For example, my sister bought a 2004 Grand Prix a couple years ago, and even though it's a relatively ordinary sedan, it has a pretty nice set of features, including things that weren't in her previous car. Plus, "Read The Manual" is my personal motto nowadays, especially for cars. So, when I delivered her car, I grabbed the owner's manual and strongly encouraged her to read it. She never did. So, in a car she's owned for two years, she can't figure out how to turn on the fog lights, fold down the rear seats (she didn't even know it was possible, but I did, because /I/ read her car's manual), or do anything in the little computer display thingy that every car has now. It took months for her to figure out how to open the trunk without the remote. And I love her, but after this much time, I have no sympathy whatsoever for her lack of knowledge of the features of her own car.

So please, go get the book out of your glove box, get comfy, and have a nice read. You just might learn something about the engineering marvel that moves you around. And if not? At least you'll know for certain that you already knew everything there was to know about it.

Oh, and replace your own bulbs, it's not worth paying someone else to do it, ever.
softpaw: (Default)
For various reasons, I pretty much haven't been up to the mountains at all since autumn (I actually can't remember my last trip), so I've really been pining for the trees lately. Last week, which was miserably gross weather-wise, I saw that the morning clouds were extra-low, and decided to try driving up to a nearby peak to get above them, a waste of a trip. Not only were the clouds higher by that point, barely enough to make the road foggy 700 feet from the summit, but the upper road was covered in a few inches of snow, and I opted to take my car instead of mom's truck.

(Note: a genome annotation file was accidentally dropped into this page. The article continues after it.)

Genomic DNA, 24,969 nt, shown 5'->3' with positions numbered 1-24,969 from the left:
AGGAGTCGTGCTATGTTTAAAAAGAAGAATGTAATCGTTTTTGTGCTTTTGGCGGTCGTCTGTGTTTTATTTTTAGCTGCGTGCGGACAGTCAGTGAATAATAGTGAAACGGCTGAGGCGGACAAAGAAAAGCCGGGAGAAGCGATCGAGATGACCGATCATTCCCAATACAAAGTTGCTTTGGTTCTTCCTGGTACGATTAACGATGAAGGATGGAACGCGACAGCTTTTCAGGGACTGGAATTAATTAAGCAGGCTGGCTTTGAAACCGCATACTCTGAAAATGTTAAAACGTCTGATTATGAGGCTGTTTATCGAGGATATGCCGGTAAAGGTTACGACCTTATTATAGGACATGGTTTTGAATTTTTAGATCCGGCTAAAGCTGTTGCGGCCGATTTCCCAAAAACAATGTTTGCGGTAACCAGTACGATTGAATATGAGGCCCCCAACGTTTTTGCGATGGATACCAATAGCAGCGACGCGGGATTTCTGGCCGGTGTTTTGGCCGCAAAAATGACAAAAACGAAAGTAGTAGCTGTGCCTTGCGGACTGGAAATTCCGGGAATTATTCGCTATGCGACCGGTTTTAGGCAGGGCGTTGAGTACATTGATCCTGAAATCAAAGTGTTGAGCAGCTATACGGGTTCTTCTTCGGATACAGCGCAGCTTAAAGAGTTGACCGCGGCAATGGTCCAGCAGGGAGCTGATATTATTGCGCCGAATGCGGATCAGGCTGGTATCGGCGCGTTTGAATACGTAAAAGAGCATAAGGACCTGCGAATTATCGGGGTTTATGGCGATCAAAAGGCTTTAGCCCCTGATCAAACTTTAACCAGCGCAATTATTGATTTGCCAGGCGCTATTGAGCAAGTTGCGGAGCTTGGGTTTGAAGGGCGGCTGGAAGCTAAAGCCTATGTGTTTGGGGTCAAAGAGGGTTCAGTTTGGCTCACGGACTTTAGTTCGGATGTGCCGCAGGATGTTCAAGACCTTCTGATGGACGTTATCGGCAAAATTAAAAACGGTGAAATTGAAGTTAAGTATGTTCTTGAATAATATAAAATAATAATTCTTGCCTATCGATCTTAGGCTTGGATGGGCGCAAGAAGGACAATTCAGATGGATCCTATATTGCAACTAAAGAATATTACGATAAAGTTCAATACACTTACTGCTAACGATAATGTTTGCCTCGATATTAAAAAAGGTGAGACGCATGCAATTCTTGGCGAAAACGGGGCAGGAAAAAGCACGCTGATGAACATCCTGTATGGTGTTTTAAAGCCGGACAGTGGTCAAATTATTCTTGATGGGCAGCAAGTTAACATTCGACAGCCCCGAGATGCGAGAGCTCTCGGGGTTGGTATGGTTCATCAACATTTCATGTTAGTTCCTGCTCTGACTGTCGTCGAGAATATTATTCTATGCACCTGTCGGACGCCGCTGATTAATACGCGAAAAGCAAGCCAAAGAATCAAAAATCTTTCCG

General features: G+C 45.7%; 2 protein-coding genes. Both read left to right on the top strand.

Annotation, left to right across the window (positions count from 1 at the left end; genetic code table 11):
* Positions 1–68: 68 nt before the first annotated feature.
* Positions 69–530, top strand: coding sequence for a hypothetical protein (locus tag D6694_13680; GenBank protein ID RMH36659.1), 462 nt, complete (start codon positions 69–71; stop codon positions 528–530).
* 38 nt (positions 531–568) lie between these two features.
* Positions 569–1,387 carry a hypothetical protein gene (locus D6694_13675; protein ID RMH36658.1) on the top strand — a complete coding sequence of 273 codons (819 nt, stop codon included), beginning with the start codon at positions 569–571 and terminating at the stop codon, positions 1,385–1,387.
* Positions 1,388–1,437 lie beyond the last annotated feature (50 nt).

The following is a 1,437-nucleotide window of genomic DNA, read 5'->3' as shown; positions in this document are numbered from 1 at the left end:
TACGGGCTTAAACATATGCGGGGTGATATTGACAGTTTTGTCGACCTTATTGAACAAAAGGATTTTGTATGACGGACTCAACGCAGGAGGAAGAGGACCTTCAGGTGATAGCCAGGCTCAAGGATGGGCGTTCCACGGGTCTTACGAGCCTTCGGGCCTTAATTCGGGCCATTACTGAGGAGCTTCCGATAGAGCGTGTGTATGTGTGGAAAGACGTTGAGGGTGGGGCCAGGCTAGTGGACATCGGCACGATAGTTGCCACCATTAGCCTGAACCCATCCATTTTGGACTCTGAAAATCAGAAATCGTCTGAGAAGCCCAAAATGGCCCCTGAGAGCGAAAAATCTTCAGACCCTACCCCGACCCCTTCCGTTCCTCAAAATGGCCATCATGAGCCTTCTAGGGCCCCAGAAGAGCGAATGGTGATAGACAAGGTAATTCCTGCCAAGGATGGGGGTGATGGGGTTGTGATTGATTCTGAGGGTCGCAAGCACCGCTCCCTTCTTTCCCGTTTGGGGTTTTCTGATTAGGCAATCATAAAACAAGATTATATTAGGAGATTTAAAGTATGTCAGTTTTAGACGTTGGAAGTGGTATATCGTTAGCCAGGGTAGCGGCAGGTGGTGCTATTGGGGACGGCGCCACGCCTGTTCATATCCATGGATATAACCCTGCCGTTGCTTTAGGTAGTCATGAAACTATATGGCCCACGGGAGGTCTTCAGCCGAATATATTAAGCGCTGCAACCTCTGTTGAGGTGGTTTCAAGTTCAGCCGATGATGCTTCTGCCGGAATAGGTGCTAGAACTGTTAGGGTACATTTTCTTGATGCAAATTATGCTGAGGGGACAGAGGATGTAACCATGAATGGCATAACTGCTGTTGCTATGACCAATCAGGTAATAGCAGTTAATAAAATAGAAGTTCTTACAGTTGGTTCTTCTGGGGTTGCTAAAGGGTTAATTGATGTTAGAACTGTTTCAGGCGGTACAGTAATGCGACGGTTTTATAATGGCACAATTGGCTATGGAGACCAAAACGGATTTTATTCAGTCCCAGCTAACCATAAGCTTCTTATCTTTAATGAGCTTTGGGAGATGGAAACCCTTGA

The trip may have been a bust, but the bit of scenery I could see reminded me of how much I love the forest, so I decided to head up on a day when the weather would be more cooperative. Today was the day I chose, and at the last minute, I decided last night to skip sleeping and take my trip in the morning, to catch a sunrise and have my fun before I got tired. Excellent decision.

I headed out around 6:30am, and started by ascending Reddish Knob, one of my favourite overlook points. It's one of the highest peaks anywhere around, the former site of a fire watchtower on the VA/WV border, and it offers a panoramic view of all the mountains as far as the eye can see. I reached my destination a few minutes after 7am, just in time to catch the sunrise and a few pre-sun shots. But it was more than just that, the view was truly breathtaking. The ridges to the east were a lovely shade of blue, highlighted by the sunrise, the clouds were just barely present, and there was a light layer of fog covering the Shenandoah Valley. To the west, the valley was still dark, with quite some time left before it would see sunrise. Simply stunning.